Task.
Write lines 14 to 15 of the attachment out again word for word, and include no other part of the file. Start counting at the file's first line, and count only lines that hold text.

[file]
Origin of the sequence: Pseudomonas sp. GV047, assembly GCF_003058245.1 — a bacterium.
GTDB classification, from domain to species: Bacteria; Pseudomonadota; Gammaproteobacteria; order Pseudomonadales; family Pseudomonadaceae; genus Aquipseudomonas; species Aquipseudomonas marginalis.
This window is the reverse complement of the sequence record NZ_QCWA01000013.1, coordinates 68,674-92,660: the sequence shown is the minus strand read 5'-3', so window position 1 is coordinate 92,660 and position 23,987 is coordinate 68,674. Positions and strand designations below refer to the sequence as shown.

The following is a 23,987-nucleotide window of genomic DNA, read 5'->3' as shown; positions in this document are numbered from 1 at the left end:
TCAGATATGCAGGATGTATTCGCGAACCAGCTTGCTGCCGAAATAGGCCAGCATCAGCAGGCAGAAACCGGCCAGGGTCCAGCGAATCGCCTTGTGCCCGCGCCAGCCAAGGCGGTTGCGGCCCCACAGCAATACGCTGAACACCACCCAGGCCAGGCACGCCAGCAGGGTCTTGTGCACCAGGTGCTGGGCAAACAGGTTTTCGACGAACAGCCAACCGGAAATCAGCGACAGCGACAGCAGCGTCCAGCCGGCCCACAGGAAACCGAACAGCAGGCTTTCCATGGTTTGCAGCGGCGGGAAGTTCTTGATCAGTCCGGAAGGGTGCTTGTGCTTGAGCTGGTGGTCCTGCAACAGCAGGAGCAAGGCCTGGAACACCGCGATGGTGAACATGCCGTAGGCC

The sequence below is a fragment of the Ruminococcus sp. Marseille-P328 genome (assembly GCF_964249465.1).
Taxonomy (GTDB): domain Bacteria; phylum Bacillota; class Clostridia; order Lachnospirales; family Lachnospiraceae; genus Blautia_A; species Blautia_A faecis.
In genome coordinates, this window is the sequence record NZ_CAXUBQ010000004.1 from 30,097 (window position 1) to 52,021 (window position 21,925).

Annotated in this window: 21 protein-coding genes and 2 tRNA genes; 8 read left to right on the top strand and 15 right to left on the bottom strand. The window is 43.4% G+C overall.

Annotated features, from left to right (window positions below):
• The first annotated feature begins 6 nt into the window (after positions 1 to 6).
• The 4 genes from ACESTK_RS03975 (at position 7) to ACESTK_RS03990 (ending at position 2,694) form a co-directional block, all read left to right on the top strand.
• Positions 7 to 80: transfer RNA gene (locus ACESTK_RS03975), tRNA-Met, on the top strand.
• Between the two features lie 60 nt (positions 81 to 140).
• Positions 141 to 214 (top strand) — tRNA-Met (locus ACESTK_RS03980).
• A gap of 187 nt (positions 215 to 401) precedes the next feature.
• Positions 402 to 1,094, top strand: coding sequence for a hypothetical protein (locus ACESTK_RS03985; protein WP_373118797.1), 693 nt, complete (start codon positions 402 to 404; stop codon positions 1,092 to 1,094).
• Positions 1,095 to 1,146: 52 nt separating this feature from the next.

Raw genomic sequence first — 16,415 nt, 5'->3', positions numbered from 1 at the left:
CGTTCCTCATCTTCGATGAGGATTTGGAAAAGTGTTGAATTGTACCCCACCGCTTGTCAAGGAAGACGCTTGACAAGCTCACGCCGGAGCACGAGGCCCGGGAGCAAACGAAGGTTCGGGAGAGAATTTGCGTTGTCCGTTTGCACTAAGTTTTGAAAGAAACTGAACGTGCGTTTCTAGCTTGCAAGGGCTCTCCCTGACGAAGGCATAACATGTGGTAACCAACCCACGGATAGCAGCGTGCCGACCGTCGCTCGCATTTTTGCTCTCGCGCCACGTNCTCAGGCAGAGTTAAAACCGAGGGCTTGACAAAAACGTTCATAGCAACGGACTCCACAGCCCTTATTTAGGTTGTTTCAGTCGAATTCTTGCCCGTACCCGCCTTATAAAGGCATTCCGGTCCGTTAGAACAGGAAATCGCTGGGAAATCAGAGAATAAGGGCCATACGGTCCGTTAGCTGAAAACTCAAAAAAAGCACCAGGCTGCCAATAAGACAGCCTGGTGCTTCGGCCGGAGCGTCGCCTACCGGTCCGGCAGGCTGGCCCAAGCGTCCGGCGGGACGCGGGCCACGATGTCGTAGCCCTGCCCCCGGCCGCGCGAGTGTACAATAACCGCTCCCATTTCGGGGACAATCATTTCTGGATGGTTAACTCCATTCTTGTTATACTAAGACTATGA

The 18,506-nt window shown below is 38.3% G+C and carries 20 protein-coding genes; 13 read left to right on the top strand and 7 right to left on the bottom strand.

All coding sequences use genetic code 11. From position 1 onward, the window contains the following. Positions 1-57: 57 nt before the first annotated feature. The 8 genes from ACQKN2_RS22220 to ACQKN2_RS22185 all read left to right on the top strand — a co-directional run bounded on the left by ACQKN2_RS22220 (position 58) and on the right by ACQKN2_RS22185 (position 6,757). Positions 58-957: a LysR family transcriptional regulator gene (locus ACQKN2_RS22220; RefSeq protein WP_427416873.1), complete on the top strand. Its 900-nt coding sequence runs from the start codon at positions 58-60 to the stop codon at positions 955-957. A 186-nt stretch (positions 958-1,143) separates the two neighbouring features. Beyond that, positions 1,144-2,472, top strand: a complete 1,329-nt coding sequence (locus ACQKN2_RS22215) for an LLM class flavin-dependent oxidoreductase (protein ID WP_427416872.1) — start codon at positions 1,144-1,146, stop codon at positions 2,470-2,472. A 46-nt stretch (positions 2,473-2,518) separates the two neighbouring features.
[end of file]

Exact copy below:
• Between the two features lie 60 nt (positions 81 to 140).
• Positions 141 to 214 (top strand) — tRNA-Met (locus ACESTK_RS03980).